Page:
Friday, 17 February 2012

The Right to Choose

The battle of the sexes continues unabated. Never has the need to prove herself been more acute for the urban woman than it is today. Driven by the fire to succeed, she has broken all stereotypes to emerge victorious in even the hitherto typically male bastions. While these stupendous achievements are playing a necessarily substantial role in the general uplifting of the position of women, it has led to a new kind of stereotypical thinking.
“Are you working?” This is perhaps one of the most frequently asked questions by women to women when they meet for the first time. On the face of it, it seems a most innocent question – pleasant small talk, perfect to break the ice. But the answer to that question often holds the key to how she will be assessed and summed up. If the reply happens to be ‘yes’, well then she would come across as smart, modern, capable – the ideal liberated woman. And heaven help her, if the answer is ‘no’ then the reaction is ‘oh okay’, but the eyes give away that she has been graded a few notches lower. Is this kind of a reaction befitting of a liberated mind?
While it is of utmost importance that every individual, irrespective of gender, has the capacity to be financially independent, and every woman has the freedom to pursue her dreams and ambitions, it is just as important for her to have the freedom to choose that she doesn’t want to work without being regressively labelled ‘housewife’. If a well qualified woman wishes to put career plans on hold and play full time mom to her kids for a few years, so be it. It neither means that she is ‘wasting’ her education (if that can ever be possible!!), nor that she has all of a sudden turned into a docile, homely creature, devoid of ambition.
It is precisely this kind of thinking that is posing as a hurdle to the empowerment and emancipation of women in the true sense of the word. It has created a mindset wherein women have been classified as ‘working’ and ‘non working’ with the latter somehow being perceived as weaker, completely ignoring and undermining all the other valuable roles she plays. Does that mean that the respect accorded to a woman and her intelligence depends on whether or not she is working? Is that the sole yardstick to measure her acumen, her capabilities and the major criterion to grant her a place among the lot of “liberated” women? Is having a job a pre requisite to be considered empowered? In her quest for emancipation, by abiding to these now conventional parameters of judging, a woman is actually undermining her own kind. At the height of her accomplishments, she must remain humble enough to never underestimate another woman who may have chosen a different path for herself; a path that may not have brought her material success, yet given her an immense sense of fulfilment. That would be real freedom – the prerogative to know her own mind, make her own decisions and choose her own path.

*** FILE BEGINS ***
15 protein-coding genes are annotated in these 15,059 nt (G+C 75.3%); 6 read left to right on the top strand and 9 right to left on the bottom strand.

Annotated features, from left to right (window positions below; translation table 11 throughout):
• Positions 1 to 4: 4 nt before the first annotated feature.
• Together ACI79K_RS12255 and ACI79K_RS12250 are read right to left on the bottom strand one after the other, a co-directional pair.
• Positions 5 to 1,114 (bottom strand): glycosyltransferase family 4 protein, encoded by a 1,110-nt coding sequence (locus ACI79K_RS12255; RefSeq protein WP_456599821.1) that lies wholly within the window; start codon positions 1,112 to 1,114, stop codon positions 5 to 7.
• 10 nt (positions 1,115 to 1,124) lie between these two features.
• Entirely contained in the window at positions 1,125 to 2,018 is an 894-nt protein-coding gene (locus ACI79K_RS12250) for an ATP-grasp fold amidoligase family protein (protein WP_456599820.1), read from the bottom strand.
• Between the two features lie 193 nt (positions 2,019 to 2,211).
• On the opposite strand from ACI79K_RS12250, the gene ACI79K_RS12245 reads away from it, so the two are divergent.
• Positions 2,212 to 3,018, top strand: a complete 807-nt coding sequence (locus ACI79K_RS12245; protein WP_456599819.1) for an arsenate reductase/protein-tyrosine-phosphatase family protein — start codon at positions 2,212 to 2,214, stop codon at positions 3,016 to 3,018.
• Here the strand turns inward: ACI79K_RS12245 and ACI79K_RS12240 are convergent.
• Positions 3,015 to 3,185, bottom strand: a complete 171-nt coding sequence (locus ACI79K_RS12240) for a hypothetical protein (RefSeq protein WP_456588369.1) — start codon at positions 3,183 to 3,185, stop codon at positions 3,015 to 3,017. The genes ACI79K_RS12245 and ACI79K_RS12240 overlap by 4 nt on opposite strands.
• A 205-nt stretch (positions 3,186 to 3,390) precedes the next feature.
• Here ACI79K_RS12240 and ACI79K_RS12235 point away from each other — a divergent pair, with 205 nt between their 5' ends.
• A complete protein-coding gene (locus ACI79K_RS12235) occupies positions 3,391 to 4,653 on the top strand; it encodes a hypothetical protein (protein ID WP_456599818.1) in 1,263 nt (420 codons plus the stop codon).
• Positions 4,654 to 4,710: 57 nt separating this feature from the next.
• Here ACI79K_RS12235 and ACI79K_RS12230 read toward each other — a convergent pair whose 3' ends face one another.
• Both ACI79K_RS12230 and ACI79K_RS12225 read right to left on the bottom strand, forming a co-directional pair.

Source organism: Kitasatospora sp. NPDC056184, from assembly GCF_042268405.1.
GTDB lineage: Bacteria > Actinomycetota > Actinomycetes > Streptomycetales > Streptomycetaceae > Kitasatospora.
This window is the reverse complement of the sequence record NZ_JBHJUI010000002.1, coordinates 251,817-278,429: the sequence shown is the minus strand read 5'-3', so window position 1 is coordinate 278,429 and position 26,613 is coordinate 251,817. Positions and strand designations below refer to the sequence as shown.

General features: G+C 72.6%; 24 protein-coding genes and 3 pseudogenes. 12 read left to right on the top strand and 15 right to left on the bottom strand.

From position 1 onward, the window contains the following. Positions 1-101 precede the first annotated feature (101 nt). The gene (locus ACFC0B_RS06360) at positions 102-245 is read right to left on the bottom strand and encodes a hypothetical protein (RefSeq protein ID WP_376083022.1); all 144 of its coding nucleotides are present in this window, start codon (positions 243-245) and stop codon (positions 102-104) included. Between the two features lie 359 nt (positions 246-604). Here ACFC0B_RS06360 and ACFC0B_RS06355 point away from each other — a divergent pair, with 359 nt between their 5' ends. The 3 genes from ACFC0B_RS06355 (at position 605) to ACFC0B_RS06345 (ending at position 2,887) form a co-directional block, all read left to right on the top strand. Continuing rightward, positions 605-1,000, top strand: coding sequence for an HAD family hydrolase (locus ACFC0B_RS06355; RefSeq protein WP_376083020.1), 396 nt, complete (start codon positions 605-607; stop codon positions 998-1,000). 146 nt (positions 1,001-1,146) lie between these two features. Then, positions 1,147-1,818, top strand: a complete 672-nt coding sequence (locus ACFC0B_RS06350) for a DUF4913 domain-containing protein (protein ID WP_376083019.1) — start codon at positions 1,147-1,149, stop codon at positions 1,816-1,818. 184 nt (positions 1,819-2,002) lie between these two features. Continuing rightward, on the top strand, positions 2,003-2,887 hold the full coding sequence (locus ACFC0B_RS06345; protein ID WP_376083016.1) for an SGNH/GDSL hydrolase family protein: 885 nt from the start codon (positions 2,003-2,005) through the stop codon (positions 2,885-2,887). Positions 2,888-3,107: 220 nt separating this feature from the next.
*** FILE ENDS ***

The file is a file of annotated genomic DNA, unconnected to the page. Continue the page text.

The reverse is true too. Motherhood is a natural progression in a woman's life and certainly should not put a full stop on her career aspirations. These decisions are very subjective and personal and should remain so. Should she choose to resume her career after becoming a mother, it certainly does not mean that she is going to neglect her commitments to her family and that her children will necessarily "stray".

The truly empowered woman is well educated, self respecting, self confident, proud of her womanhood, and pivotal to the well being of her family. She is well aware that through her springs the happiness and the shaping of the moral character of her children. She is, in every which way, her husband’s strength, and together they can complement each other to form such a harmonious whole that there need never be any battle of the sexes. What is of paramount importance for the welfare of any society is that the woman is content and lives a dignified life – irrespective of whether she decides to pursue a career or chooses to stay at home. It is only when the woman can learn to respect herself for what she is and free herself from all kinds of dogmas and meaningless prejudices that she would be well on the path of real equality.
Therein lies her liberation and her empowerment.

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